Valka D'Ur Hosting Iron Pen in A&E Retired Moderator

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    What's wrong with cities that are both?

    Personally, if I were ever to go to Europe, it would be for the historical aspects (besides the local scenery; I'm really enjoying warpus' Norway thread). If I wanted to look at nothing more than a modern city, I'd stay home.
     
  16. Owen Glyndwr

    Owen Glyndwr La Femme Moderne

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    As I said: that's why I liked Rome and Siena.

    I like travelling to experience cultures that aren't my own. A romanticized ideal of a bygone era cultivated in order to kowtow to tourists' expectations isn't culture to me: it's kitsch.
     
  17. FriendlyFire

    FriendlyFire Codex WMDicanious

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    Common toilets are monsterous !
    Most of the soviet apartments didnt have own toilets or bathrooms, I think this was to save on construction cost.
     
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  18. Dachs

    Dachs Emissary of Hell

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    That's kind of the point.
    Really? The embassy annoyed you? It's along y'all's equivalent of Embassy Row. Not sure why that position is so bad. It's bigger than most other embassies, sure, because the US Department of State still gets money and can actually fund a proper mission, as compared with, say, the British Embassy, which a) looks architecturally godawful and b) is jammed into a side street several few blocks down.

    Italy's embassy is also exceedingly gaudy and large, and it's like a block away from Syntagma Square. I'd have thought that that would've been more annoying.
    I think that that's a slight exaggeration of what Athens is like (and a slight romanticization of what Rome is like). Athens does have more of a theme-park feel than Rome, but there's still plenty of life there, even in the classical city where all of the ancient stuff is jam-packed. And if you're concerned about romanticized ideals and kowtowing to tourists' expectations, the area of the akropolis and agora isn't all that different from the massive Colosseum + Imperial Palace + Forum + Circus Maximus zone in Rome.
     
  19. Owen Glyndwr

    Owen Glyndwr La Femme Moderne

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    I don't disagree, and it's why I pointed to Siena and Rome as a better wedding of the two ends of the spectrum I described, that of: "kitschy façade so American tourists can feel like they're walking in the footsteps of their cultural ancestors" and "an actual city with life and grit that doesn't feel like it exists solely to satisfy that purpose." I think in the case of Rome, that is explained by the fact that it's a massive city where the central area is still in everyday use (à la London or Paris, though perhaps not to the same extent), and in the case of Siena because it's less well-known and doesn't capture the same Renaissance imaginations as Florence or Pisa or Venice.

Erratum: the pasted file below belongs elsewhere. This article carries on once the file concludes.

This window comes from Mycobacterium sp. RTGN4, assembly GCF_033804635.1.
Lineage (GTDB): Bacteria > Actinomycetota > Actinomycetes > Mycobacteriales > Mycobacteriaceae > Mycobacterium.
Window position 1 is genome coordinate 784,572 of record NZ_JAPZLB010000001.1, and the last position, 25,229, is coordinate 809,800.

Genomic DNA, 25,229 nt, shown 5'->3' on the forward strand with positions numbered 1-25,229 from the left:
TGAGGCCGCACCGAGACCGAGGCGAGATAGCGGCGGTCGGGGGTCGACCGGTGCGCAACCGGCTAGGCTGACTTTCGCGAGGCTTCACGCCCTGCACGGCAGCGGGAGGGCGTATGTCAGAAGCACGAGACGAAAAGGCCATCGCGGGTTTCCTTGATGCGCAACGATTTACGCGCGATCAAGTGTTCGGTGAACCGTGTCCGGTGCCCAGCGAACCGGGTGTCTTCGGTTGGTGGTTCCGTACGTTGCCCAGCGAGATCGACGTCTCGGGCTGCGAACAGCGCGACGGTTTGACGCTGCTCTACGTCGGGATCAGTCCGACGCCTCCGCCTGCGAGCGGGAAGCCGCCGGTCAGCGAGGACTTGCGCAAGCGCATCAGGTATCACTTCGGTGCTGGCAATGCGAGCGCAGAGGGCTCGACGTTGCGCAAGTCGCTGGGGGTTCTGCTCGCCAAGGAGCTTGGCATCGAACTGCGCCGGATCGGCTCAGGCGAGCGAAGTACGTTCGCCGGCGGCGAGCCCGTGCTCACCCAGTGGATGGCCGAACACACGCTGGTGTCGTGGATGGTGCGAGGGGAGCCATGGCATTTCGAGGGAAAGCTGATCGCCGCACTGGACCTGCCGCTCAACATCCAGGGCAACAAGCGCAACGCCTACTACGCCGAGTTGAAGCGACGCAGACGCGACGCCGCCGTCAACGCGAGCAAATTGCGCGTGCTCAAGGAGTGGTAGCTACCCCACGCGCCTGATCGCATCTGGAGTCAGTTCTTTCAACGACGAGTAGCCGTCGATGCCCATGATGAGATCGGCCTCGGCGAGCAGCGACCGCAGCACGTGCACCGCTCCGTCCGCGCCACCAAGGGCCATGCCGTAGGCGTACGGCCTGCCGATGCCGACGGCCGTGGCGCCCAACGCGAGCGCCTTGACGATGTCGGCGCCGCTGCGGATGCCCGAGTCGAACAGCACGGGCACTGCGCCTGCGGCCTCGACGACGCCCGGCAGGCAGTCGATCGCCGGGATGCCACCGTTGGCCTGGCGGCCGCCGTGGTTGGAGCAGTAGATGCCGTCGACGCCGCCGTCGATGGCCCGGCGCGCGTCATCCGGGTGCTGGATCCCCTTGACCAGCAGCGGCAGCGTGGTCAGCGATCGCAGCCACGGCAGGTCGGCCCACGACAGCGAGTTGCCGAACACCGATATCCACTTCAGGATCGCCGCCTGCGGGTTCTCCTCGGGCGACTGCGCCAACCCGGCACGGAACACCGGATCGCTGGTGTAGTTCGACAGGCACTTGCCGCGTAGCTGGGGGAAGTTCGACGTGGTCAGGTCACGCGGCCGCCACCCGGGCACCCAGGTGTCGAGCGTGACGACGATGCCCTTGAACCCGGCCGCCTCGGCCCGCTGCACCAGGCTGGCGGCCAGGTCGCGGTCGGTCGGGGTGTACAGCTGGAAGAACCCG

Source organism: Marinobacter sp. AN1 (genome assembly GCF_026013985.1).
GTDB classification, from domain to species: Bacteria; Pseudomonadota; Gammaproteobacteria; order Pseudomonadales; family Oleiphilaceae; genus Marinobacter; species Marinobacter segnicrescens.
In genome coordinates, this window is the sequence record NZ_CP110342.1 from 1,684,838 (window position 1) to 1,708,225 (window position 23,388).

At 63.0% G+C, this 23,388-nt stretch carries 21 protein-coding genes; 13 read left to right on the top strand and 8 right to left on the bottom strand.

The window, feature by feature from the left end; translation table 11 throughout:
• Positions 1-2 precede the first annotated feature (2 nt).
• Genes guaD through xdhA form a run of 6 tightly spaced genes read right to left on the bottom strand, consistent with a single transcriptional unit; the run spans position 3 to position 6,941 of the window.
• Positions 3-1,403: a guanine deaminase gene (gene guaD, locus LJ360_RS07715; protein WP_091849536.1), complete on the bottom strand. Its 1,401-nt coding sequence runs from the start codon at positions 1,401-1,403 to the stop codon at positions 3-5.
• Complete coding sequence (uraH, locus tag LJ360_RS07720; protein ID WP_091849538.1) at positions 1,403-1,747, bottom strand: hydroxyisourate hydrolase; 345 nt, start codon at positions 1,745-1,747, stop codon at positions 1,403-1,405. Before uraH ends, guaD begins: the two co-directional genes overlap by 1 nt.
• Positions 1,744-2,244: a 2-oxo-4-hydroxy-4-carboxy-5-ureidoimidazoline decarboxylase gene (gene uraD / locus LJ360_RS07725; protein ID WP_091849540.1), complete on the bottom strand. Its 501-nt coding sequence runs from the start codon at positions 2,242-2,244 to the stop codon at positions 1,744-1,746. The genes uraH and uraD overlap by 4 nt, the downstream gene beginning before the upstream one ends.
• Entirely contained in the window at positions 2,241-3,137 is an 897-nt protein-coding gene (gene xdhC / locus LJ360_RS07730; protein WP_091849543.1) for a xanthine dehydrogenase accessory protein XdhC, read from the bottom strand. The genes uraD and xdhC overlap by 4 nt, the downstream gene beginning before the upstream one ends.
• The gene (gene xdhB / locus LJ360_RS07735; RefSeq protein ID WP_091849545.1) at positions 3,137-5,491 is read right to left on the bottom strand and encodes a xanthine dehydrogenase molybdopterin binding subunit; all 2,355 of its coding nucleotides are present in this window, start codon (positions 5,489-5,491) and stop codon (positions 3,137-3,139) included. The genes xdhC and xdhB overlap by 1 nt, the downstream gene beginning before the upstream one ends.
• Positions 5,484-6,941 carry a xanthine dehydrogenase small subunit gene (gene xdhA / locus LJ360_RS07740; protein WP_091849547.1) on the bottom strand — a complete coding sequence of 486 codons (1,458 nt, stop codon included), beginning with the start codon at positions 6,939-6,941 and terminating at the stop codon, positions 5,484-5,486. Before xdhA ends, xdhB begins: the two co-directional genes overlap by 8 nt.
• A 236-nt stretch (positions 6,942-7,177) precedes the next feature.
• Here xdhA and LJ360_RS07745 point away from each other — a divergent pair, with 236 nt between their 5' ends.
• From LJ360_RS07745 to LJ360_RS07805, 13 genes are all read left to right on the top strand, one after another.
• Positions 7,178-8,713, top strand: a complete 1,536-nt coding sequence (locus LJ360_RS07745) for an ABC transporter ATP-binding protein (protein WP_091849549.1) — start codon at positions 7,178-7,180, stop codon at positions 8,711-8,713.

At any rate, I've never been to Athens, so I don't really feel at liberty to discuss to what extent that city feels like a gaudy tourist trap, and indeed I was never contrasting Rome with Athens. I was drawing up Rome in contradistinction with Florence and Venice, cities whose sole business seems to be bottling the prestige of their bygone glory and selling it to American tourists so they can feel culturally refined or whatever.

    And yes I recognize the irony in the fact that I literally just described the broad framework of the Renaissance.
     
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  20. Valka D'Ur

    Valka D'Ur Hosting Iron Pen in A&E Retired Moderator

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    Is there something wrong with tourists going to a place where a lot of history took place and trying to imagine what it was like to live during that time?

    "Culturally refined" is a relative term. Back in Shakespeare's time, his plays weren't considered "culturally refined." Fast-forward 400 years and they are. I've been called a snob for saying that I enjoy Shakespeare plays, whether reading them, attending live productions, or watching movies.